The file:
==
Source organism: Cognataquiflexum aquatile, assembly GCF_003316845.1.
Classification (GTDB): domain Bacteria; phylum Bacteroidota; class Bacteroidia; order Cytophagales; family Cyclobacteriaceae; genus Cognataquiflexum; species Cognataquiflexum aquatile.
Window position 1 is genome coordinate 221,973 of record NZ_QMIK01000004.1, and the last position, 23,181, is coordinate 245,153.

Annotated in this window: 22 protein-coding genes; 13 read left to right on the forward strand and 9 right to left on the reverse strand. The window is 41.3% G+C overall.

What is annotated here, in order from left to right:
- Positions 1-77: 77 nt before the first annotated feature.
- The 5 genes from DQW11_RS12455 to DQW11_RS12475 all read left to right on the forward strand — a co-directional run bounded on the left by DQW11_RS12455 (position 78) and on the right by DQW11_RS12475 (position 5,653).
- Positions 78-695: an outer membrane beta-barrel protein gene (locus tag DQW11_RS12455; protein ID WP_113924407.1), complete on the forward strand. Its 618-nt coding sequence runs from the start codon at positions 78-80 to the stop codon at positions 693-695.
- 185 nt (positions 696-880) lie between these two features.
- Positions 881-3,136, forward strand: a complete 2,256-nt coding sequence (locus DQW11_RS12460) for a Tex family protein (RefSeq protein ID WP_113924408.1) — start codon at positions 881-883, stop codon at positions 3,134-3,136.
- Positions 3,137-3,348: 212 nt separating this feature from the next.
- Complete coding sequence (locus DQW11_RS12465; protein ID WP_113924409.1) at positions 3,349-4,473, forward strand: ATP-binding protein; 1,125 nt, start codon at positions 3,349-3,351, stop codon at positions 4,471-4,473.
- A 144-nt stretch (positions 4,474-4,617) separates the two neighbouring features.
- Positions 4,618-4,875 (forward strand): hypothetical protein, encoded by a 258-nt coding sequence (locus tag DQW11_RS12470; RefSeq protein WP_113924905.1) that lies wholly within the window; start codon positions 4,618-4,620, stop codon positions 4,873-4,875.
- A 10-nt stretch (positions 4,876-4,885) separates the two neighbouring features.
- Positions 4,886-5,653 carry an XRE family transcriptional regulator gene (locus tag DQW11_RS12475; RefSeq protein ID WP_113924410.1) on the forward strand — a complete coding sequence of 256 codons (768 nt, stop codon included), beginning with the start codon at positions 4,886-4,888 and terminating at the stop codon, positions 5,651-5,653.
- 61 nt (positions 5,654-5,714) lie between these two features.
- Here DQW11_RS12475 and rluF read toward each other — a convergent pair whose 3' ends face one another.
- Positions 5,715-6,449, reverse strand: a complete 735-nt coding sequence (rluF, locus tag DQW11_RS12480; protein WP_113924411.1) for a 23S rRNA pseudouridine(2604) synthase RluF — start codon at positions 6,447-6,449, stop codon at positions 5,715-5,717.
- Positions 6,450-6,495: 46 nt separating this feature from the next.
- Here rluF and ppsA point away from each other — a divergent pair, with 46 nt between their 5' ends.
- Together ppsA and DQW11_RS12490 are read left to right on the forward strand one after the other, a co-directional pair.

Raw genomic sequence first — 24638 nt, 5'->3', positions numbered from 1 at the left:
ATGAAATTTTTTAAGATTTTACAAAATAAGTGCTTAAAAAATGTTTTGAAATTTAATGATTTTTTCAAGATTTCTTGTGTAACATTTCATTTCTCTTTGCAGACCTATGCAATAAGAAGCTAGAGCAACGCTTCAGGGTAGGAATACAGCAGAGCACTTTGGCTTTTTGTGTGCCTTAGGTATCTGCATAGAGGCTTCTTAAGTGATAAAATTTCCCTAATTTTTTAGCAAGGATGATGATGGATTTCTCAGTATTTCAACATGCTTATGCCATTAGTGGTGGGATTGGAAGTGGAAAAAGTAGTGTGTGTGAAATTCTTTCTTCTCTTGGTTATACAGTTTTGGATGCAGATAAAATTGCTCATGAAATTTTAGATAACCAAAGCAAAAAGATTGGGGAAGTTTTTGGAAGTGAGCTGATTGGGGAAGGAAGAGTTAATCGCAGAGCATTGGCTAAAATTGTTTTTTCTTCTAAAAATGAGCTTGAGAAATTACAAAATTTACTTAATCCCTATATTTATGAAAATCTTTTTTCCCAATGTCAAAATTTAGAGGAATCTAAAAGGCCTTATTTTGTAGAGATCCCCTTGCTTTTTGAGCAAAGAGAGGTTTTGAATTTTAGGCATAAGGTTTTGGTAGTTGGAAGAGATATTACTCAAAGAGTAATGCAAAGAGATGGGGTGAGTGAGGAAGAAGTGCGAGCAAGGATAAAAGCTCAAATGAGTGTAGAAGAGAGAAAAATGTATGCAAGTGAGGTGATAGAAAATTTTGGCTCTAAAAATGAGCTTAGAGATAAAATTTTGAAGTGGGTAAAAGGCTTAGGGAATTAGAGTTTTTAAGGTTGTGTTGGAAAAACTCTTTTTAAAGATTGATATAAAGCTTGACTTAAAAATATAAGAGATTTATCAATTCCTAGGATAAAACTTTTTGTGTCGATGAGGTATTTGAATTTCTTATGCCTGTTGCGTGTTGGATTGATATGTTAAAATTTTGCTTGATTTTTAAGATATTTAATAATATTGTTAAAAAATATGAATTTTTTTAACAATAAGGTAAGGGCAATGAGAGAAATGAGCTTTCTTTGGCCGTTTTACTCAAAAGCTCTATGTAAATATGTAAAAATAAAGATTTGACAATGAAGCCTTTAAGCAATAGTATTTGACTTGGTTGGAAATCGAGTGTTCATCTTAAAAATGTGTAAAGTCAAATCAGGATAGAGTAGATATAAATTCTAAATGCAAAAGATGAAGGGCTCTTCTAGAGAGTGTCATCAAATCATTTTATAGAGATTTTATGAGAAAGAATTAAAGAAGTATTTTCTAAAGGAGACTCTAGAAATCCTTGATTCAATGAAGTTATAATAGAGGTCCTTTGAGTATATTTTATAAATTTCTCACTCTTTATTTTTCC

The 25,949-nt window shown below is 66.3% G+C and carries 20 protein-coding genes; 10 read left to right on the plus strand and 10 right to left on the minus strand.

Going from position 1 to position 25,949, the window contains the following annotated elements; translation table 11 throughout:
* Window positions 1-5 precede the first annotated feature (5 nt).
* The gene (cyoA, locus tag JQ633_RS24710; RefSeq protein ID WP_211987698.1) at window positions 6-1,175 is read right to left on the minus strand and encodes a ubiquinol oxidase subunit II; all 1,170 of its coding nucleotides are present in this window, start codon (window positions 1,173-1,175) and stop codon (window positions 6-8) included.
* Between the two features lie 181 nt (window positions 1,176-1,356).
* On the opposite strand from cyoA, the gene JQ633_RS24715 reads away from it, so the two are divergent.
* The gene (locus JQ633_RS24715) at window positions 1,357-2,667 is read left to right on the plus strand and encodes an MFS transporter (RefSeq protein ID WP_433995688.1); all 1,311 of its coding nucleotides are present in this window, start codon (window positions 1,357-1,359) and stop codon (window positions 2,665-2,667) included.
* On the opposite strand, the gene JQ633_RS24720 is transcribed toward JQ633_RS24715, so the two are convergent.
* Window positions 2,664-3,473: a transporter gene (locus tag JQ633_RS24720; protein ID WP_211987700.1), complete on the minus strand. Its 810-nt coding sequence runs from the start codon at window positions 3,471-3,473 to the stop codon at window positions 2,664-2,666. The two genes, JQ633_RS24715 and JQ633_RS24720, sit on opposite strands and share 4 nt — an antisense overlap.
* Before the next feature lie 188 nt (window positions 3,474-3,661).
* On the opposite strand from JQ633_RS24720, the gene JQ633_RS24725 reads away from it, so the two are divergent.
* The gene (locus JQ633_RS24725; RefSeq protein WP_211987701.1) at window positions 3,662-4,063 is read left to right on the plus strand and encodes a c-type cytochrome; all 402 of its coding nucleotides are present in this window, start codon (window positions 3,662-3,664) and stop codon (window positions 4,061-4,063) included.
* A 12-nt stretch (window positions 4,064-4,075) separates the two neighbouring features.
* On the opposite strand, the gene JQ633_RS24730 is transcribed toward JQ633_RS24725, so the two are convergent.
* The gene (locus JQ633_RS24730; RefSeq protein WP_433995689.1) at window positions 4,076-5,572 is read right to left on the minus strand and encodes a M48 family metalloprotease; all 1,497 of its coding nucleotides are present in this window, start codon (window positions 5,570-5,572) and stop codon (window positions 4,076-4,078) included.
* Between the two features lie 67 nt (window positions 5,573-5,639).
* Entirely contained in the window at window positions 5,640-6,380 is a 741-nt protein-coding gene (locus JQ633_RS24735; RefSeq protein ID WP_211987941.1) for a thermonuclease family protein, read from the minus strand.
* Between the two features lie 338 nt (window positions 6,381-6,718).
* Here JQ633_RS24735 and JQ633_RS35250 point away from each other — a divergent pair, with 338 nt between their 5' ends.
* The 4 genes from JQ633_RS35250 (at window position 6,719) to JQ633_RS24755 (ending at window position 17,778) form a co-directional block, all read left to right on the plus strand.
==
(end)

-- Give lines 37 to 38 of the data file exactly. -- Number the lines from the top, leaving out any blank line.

* A 12-nt stretch (window positions 4,064-4,075) separates the two neighbouring features.
* On the opposite strand, the gene JQ633_RS24730 is transcribed toward JQ633_RS24725, so the two are convergent.